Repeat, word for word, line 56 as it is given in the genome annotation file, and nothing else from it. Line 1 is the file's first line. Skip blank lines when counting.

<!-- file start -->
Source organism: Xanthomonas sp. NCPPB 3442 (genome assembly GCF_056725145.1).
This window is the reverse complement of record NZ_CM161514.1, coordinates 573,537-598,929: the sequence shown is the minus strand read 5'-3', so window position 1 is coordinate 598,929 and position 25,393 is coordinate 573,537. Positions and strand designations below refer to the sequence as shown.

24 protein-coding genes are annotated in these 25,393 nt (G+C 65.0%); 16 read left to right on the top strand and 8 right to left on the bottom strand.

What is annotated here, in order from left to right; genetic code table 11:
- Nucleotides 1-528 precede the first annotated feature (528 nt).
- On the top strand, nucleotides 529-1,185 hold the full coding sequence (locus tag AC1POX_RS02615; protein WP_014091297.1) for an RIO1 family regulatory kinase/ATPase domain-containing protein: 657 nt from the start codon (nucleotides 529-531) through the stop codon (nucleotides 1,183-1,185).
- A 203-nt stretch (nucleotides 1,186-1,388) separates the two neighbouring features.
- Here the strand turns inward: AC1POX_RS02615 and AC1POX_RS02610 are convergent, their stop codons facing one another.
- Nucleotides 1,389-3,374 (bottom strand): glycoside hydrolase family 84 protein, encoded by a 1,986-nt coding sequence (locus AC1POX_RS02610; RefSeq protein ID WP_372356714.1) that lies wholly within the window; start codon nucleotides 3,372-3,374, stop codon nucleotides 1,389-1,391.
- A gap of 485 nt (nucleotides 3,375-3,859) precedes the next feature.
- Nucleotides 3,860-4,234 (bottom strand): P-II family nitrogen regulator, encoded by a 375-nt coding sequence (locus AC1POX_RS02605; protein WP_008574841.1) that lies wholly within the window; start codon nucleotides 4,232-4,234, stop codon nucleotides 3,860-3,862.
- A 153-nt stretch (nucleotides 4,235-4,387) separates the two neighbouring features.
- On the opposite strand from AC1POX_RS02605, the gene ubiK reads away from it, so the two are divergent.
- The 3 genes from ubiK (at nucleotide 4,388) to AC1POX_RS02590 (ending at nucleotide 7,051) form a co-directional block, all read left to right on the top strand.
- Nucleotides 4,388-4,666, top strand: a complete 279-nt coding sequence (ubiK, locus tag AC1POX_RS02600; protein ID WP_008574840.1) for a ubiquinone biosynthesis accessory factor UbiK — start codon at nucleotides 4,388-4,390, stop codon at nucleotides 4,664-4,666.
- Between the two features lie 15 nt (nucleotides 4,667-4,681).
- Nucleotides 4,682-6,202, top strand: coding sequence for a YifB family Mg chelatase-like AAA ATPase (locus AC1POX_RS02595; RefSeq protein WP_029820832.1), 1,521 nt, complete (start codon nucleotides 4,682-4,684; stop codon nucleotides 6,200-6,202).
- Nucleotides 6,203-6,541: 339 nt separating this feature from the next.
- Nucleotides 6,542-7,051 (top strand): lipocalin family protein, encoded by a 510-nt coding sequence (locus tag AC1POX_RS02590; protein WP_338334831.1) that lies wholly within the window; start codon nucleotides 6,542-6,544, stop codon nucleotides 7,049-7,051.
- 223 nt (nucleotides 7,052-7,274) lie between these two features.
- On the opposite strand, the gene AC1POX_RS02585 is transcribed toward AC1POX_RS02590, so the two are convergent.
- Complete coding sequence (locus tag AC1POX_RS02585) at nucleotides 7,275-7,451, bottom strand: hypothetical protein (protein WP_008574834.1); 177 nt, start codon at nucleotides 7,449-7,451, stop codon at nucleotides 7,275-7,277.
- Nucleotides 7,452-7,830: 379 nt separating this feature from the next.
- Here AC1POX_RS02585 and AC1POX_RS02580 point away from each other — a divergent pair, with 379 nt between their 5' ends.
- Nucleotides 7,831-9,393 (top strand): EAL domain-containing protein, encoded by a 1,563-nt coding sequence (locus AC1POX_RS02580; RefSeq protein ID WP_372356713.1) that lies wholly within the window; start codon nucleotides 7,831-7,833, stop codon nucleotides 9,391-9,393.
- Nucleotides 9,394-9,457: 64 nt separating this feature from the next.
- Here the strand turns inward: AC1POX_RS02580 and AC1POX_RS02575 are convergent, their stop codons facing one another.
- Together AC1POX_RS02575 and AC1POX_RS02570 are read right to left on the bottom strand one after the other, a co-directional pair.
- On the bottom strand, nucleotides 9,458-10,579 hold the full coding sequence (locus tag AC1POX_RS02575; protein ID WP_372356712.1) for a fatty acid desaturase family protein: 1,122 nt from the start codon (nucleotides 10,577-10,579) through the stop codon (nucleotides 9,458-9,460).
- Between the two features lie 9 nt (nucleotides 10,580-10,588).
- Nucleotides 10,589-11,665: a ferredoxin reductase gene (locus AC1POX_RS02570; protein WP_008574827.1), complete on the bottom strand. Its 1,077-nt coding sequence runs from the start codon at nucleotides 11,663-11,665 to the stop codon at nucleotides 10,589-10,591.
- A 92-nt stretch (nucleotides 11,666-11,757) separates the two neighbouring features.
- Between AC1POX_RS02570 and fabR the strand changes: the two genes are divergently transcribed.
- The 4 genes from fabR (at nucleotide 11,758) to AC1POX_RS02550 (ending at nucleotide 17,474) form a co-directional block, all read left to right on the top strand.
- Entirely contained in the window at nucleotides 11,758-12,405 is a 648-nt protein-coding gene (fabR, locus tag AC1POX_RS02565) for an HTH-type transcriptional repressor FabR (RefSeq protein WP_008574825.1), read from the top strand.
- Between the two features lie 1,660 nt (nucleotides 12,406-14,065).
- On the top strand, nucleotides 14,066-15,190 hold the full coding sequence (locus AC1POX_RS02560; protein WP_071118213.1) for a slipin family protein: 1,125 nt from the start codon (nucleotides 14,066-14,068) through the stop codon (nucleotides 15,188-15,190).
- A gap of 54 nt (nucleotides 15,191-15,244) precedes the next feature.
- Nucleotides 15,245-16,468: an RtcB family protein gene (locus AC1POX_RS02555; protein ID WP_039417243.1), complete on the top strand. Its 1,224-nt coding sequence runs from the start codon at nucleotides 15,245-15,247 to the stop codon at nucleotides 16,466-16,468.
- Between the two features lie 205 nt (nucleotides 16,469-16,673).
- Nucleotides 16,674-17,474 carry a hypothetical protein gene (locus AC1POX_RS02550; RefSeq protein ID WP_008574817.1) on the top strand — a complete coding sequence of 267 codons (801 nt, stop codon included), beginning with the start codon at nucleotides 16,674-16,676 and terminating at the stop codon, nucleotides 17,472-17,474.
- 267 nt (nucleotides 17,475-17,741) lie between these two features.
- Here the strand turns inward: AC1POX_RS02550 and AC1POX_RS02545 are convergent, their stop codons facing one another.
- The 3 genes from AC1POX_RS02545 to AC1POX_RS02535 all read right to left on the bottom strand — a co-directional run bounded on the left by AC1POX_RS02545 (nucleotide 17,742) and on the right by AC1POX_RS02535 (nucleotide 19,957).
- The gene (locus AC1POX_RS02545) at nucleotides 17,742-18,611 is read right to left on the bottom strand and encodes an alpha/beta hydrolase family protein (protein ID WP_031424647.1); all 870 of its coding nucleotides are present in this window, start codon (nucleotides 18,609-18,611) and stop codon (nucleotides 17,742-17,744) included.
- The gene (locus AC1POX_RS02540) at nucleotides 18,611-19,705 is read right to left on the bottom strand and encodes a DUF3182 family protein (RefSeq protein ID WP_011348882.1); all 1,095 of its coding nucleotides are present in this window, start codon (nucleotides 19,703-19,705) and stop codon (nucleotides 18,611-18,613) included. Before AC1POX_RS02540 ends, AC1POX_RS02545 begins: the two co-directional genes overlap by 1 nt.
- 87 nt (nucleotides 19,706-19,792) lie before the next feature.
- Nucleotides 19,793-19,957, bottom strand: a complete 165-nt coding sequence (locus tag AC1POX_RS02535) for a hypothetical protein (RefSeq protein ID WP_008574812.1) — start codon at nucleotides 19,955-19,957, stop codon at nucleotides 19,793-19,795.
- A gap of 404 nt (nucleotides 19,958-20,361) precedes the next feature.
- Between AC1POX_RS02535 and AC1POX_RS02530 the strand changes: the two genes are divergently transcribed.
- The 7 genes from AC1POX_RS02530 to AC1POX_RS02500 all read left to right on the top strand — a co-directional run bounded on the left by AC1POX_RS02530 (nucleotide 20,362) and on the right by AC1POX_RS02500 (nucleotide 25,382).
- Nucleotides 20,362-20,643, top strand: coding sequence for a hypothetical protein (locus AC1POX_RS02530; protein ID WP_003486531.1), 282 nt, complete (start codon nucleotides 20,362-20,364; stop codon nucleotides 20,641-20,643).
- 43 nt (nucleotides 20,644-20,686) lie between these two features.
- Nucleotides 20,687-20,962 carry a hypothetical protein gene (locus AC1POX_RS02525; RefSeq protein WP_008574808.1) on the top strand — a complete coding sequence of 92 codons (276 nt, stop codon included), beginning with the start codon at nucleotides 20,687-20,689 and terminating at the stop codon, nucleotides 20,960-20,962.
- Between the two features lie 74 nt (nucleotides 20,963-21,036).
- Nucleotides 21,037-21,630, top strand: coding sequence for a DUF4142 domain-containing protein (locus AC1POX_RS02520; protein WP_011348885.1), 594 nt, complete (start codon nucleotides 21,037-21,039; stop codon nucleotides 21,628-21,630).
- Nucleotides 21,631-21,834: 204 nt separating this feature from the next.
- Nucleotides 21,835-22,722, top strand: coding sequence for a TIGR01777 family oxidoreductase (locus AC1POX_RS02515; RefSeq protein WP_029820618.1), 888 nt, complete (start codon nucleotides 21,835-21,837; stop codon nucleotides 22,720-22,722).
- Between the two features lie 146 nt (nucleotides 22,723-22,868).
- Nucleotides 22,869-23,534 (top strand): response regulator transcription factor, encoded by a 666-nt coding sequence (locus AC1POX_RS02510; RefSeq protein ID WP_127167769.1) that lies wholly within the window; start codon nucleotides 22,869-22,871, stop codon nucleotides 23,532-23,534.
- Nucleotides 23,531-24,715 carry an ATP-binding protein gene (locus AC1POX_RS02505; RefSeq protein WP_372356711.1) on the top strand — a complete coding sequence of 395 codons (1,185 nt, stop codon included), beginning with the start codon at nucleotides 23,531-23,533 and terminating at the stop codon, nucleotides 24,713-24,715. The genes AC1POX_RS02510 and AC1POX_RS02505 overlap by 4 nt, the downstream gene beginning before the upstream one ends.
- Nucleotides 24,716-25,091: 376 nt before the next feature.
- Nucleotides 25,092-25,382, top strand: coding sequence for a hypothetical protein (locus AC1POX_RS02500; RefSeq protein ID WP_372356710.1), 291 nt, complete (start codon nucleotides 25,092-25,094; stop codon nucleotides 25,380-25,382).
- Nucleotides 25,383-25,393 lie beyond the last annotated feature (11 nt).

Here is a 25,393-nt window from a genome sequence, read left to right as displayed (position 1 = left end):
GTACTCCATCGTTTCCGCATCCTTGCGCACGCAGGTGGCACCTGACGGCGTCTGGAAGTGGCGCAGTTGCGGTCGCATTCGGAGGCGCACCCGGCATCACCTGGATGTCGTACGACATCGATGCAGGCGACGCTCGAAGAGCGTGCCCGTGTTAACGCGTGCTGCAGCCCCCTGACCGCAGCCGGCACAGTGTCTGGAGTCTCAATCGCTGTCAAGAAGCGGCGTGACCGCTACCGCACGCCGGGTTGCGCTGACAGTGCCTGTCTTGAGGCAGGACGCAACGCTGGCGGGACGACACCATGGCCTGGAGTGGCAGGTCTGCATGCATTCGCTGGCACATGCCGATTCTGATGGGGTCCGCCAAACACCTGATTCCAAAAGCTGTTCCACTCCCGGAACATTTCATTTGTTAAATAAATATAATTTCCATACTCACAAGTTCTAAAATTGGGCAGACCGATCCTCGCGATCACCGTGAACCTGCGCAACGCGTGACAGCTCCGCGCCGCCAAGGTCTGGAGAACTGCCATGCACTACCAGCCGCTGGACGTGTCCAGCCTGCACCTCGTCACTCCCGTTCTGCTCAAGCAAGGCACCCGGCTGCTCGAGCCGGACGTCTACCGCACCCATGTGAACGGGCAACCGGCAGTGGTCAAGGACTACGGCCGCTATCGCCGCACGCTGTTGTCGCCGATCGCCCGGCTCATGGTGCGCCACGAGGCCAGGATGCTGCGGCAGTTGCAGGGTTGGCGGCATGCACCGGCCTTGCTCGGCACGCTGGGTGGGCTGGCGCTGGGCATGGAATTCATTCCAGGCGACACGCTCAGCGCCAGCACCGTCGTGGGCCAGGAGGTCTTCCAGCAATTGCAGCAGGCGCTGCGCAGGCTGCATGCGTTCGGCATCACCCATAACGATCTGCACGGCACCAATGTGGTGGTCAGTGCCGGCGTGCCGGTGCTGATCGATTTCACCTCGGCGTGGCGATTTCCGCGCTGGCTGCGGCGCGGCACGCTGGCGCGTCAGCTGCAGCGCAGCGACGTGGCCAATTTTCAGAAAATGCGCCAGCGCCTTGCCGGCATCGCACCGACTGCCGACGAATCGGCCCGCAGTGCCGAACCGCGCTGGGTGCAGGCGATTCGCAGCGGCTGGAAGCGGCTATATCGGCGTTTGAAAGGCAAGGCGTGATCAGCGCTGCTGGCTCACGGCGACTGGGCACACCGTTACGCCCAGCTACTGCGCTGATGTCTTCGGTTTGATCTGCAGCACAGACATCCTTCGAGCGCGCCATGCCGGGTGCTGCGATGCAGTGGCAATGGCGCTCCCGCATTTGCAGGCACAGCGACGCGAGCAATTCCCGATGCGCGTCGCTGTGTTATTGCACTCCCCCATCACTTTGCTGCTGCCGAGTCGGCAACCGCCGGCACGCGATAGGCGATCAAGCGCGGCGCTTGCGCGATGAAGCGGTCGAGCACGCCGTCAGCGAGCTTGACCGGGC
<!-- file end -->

- Nucleotides 21,037-21,630, top strand: coding sequence for a DUF4142 domain-containing protein (locus AC1POX_RS02520; protein WP_011348885.1), 594 nt, complete (start codon nucleotides 21,037-21,039; stop codon nucleotides 21,628-21,630).